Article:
Infographic: Gene editing and CRISPR in action

| | February 14, 2018

Much of the excitement around gene editing is fueled by its potential to treat or prevent human diseases. There are thousands of genetic disorders that can be passed on from one generation to the next; many are serious and debilitating.

Genes are the biological templates the body uses to make the structural proteins and enzymes needed to build and maintain tissues and organs. They are made up of strands of genetic code, denoted by the letters G, C, T and A. Humans have about 20,000 genes bundled into 23 pairs of chromosomes all coiled up in the nucleus of nearly every cell in the body.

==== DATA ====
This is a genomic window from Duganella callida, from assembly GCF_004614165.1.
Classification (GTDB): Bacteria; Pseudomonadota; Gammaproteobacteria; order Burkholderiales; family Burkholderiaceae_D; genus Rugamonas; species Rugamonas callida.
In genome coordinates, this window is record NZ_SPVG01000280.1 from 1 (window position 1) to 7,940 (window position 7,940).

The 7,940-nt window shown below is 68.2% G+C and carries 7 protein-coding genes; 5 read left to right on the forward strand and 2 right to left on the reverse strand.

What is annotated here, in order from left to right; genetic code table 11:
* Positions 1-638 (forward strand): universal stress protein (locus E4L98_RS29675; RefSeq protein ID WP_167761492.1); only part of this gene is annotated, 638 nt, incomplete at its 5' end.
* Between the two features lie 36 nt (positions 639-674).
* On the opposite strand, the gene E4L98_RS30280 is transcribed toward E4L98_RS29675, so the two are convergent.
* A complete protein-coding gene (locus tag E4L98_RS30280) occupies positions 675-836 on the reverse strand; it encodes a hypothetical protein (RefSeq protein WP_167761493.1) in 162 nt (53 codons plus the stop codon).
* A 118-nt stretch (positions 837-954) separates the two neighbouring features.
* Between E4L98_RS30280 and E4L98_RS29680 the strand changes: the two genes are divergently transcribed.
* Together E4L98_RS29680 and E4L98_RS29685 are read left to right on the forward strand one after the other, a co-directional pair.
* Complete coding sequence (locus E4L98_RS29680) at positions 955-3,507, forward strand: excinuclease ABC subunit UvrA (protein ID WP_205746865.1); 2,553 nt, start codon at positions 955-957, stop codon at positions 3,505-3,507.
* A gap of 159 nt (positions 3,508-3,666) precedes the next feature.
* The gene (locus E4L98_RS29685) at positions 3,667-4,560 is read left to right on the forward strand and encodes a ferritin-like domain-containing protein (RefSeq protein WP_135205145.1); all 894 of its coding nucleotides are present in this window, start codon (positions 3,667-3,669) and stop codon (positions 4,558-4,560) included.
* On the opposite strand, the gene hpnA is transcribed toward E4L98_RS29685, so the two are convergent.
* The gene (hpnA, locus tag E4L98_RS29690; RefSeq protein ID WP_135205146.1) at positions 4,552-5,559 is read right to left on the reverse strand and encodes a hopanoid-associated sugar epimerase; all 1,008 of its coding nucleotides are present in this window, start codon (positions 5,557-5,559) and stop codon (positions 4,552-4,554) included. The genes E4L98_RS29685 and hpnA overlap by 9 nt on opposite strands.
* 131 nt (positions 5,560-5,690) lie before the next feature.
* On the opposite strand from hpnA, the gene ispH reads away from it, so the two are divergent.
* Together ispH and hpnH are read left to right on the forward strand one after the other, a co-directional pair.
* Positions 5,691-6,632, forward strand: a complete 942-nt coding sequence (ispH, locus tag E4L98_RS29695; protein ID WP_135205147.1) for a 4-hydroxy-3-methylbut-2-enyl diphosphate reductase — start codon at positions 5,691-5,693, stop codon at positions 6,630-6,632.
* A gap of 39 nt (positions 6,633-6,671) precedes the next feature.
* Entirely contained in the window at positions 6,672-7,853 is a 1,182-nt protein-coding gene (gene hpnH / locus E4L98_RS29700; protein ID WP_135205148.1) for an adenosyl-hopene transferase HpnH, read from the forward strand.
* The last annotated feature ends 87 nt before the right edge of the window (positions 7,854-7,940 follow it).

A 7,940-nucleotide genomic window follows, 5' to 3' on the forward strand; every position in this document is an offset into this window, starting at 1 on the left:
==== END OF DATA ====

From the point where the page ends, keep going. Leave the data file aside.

Related article:  Childhood trauma leaves mark on DNA of some victims

Most drugs are small molecules that can be ferried around the body in the bloodstream and delivered to organs and tissues on the way. The gene editing molecules are huge by comparison and have trouble getting into cells. But it can be done. One way is to pack the gene editing molecules into harmless viruses that infect particular types of cell.

Read full, original post: Gene editing – and what it really means to rewrite the code of life

The GLP aggregated and excerpted this article to reflect the diversity of news, opinion, and analysis. Click the link above to read the full, original article.

 

News on human & agricultural genetics and biotechnology delivered to your inbox.

Send this to a friend